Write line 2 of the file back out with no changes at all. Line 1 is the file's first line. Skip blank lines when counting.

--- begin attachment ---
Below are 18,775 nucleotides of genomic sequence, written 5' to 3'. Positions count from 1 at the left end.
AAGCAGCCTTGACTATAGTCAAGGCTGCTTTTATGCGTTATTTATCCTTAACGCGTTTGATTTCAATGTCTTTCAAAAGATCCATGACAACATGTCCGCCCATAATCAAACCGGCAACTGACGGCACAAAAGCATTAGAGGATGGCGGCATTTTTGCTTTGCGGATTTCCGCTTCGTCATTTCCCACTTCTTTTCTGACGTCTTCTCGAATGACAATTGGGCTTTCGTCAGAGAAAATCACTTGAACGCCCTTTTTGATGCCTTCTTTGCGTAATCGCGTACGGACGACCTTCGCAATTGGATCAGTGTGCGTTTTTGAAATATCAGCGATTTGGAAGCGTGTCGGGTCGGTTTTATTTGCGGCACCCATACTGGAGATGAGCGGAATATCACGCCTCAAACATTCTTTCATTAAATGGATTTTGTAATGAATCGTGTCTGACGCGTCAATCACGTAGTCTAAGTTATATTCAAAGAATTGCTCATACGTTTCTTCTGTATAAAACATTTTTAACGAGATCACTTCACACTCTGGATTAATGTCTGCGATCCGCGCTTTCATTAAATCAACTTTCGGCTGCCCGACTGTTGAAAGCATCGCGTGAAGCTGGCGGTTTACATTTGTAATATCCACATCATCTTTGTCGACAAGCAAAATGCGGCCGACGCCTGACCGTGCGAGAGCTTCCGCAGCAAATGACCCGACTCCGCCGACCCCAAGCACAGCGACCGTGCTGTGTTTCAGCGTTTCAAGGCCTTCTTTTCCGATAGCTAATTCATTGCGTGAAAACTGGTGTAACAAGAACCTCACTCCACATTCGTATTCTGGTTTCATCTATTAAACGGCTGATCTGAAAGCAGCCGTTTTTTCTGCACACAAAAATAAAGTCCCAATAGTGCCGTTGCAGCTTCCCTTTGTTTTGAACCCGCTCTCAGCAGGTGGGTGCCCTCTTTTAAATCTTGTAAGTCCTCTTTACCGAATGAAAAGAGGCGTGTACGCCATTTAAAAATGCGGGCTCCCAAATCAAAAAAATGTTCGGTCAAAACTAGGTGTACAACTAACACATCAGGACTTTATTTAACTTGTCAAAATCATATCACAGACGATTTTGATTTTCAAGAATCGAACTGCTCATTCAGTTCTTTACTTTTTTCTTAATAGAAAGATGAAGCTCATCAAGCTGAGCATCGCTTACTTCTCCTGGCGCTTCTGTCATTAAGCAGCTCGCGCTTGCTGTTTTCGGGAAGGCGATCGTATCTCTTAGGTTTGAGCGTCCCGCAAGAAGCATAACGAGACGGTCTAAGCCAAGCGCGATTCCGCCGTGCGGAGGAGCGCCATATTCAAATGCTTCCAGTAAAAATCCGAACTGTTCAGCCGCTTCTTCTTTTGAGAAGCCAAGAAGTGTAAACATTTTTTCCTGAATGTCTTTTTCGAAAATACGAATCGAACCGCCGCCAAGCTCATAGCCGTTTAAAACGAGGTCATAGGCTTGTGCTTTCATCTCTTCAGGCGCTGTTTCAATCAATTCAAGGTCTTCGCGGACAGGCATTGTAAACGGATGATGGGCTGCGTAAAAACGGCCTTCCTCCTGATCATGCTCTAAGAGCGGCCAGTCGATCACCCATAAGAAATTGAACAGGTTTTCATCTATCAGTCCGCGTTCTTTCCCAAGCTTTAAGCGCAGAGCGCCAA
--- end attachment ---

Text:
AAGCAGCCTTGACTATAGTCAAGGCTGCTTTTATGCGTTATTTATCCTTAACGCGTTTGATTTCAATGTCTTTCAAAAGATCCATGACAACATGTCCGCCCATAATCAAACCGGCAACTGACGGCACAAAAGCATTAGAGGATGGCGGCATTTTTGCTTTGCGGATTTCCGCTTCGTCATTTCCCACTTCTTTTCTGACGTCTTCTCGAATGACAATTGGGCTTTCGTCAGAGAAAATCACTTGAACGCCCTTTTTGATGCCTTCTTTGCGTAATCGCGTACGGACGACCTTCGCAATTGGATCAGTGTGCGTTTTTGAAATATCAGCGATTTGGAAGCGTGTCGGGTCGGTTTTATTTGCGGCACCCATACTGGAGATGAGCGGAATATCACGCCTCAAACATTCTTTCATTAAATGGATTTTGTAATGAATCGTGTCTGACGCGTCAATCACGTAGTCTAAGTTATATTCAAAGAATTGCTCATACGTTTCTTCTGTATAAAACATTTTTAACGAGATCACTTCACACTCTGGATTAATGTCTGCGATCCGCGCTTTCATTAAATCAACTTTCGGCTGCCCGACTGTTGAAAGCATCGCGTGAAGCTGGCGGTTTACATTTGTAATATCCACATCATCTTTGTCGACAAGCAAAATGCGGCCGACGCCTGACCGTGCGAGAGCTTCCGCAGCAAATGACCCGACTCCGCCGACCCCAAGCACAGCGACCGTGCTGTGTTTCAGCGTTTCAAGGCCTTCTTTTCCGATAGCTAATTCATTGCGTGAAAACTGGTGTAACAAGAACCTCACTCCACATTCGTATTCTGGTTTCATCTATTAAACGGCTGATCTGAAAGCAGCCGTTTTTTCTGCACACAAAAATAAAGTCCCAATAGTGCCGTTGCAGCTTCCCTTTGTTTTGAACCCGCTCTCAGCAGGTGGGTGCCCTCTTTTAAATCTTGTAAGTCCTCTTTACCGAATGAAAAGAGGCGTGTACGCCATTTAAAAATGCGGGCTCCCAAATCAAAAAAATGTTCGGTCAAAACTAGGTGTACAACTAACACATCAGGACTTTATTTAACTTGTCAAAATCATATCACAGACGATTTTGATTTTCAAGAATCGAACTGCTCATTCAGTTCTTTACTTTTTTCTTAATAGAAAGATGAAGCTCATCAAGCTGAGCATCGCTTACTTCTCCTGGCGCTTCTGTCATTAAGCAGCTCGCGCTTGCTGTTTTCGGGAAGGCGATCGTATCTCTTAGGTTTGAGCGTCCCGCAAGAAGCATAACGAGACGGTCTAAGCCAAGCGCGATTCCGCCGTGCGGAGGAGCGCCATATTCAAATGCTTCCAGTAAAAATCCGAACTGTTCAGCCGCTTCTTCTTTTGAGAAGCCAAGAAGTGTAAACATTTTTTCCTGAATGTCTTTTTCGAAAATACGAATCGAACCGCCGCCAAGCTCATAGCCGTTTAAAACGAGGTCATAGGCTTGTGCTTTCATCTCTTCAGGCGCTGTTTCAATCAATTCAAGGTCTTCGCGGACAGGCATTGTAAACGGATGATGGGCTGCGTAAAAACGGCCTTCCTCCTGATCATGCTCTAAGAGCGGCCAGTCGATCACCCATAAGAAATTGAACAGGTTTTCATCTATCAGTCCGCGTTCTTTCCCAAGCTTTAAGCGCAGAGCGCCAA